Drug industry representatives have expressed reservations about the FDA's proposed
plan to raise user fees to pay for certain activities that are not directly
related to product application review.
During a recent public hearing to discuss the reauthorization of the Prescription Drug User Fee Act (PDUFA), which is set to expire in September 2007, FDA officials said they are considering raising user fees to pay for expenses beyond those typically covered by PDUFA.
For example, the FDA has faced a "huge increase" in the number of meetings it takes with industry, advocacy groups and stakeholders, which has put increased pressure on agency staff to accomplish more with limited funding, said Steven Galson, director of the agency's Center for Drug Evaluation and Research. The stakeholder meetings represent a "huge unsponsored area of growth" that has increased by 50 percent since 1997, Galson added. Raising user fees could help address this added burden without taking resources away from product reviews, he said.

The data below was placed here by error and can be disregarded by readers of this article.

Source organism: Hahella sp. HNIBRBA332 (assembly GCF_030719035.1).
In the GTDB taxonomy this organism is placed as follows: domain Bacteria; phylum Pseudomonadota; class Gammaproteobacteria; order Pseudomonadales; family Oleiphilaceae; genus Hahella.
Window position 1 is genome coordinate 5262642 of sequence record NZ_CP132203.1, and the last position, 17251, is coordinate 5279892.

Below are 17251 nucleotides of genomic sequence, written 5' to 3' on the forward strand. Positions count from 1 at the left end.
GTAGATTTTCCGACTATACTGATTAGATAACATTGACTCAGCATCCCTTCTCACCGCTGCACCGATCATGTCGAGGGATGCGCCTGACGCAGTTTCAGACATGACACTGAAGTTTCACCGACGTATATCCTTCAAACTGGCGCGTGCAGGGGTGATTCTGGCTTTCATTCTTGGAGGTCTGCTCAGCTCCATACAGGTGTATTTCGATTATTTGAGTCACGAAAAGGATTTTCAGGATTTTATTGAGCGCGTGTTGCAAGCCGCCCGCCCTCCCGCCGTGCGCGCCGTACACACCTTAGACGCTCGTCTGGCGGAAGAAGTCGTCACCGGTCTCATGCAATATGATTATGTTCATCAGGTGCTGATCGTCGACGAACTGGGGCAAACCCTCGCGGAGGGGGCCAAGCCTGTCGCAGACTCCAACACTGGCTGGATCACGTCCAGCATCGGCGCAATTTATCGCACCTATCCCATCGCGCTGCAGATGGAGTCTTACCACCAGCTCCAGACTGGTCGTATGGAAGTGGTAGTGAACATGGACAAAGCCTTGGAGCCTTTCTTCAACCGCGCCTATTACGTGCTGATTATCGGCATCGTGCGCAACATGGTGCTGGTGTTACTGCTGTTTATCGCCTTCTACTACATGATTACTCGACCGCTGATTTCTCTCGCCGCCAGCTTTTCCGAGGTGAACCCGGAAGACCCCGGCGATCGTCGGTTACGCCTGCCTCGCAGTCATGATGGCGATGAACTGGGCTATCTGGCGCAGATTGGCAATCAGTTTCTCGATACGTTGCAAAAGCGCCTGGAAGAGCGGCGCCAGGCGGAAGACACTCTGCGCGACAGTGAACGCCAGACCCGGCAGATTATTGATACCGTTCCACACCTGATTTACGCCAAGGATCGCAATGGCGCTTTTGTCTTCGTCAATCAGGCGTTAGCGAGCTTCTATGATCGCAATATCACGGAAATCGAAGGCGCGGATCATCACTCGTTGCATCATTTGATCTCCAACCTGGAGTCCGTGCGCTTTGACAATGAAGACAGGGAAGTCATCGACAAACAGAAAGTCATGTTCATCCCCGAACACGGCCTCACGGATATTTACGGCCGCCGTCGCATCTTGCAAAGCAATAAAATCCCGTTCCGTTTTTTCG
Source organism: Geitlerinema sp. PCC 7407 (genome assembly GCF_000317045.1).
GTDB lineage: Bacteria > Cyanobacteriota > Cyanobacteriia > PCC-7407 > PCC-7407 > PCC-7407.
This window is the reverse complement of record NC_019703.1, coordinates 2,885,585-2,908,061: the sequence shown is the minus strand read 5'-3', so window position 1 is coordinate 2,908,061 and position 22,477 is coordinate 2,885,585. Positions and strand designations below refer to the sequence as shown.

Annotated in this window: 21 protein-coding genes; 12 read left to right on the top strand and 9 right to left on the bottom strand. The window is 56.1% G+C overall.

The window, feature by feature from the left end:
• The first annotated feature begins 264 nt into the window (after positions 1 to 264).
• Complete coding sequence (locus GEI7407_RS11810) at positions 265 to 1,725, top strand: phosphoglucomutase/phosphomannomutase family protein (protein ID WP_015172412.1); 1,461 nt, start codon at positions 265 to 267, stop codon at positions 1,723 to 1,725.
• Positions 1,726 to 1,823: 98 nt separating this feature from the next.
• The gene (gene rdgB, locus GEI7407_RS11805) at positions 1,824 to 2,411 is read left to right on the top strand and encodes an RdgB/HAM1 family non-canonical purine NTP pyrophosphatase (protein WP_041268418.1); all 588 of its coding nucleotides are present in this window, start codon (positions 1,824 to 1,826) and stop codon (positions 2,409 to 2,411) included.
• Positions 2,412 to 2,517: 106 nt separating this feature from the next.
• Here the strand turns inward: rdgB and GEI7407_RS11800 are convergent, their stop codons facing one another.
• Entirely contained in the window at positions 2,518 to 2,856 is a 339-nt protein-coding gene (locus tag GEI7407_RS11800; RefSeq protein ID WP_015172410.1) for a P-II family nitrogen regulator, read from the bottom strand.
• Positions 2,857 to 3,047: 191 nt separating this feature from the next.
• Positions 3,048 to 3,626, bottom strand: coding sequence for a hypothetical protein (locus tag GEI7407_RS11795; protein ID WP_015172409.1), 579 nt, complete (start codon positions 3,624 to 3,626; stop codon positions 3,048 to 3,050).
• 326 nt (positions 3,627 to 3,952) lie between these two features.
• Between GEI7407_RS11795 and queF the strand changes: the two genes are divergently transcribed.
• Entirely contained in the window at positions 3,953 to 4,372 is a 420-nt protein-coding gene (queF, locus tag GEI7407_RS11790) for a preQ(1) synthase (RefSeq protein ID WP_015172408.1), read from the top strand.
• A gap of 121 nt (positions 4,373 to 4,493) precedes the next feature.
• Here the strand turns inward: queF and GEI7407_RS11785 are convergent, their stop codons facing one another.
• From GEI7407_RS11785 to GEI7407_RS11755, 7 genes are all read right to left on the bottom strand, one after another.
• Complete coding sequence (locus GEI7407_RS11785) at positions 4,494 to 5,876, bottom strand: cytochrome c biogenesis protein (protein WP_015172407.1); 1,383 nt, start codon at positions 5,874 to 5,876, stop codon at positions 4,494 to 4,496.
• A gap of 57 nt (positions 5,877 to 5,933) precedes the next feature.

But industry officials are skeptical about the agency's call for fee increases to cover non-application-related meetings, arguing that the move may represent an unauthorized tax.
User fees are only supposed to cover expenses that directly relate to industry applications, and efforts to charge for other meetings not directly involving applications would exceed the FDA's authority under PDUFA, PhRMA officials Bruce Burlington and Alan Goldhammer told FDAnews. Fees that do not directly relate to product reviews and benefit drug companies would be a de facto tax, the officials said.
The trade group will be meeting with the FDA to discuss the issue and will provide the agency with PhRMA's estimates about the time and money involved in having these additional meetings. The group wants the FDA to account for its own estimates about the cost and utility of these meetings, including what benefit they provide to drug applicants.
According to Burlington, the drug industry already "pays a lot of money for drug reviews" and wants evidence proving that additional fees are warranted. PhRMA is "asking for accountability and that only makes sense," he added.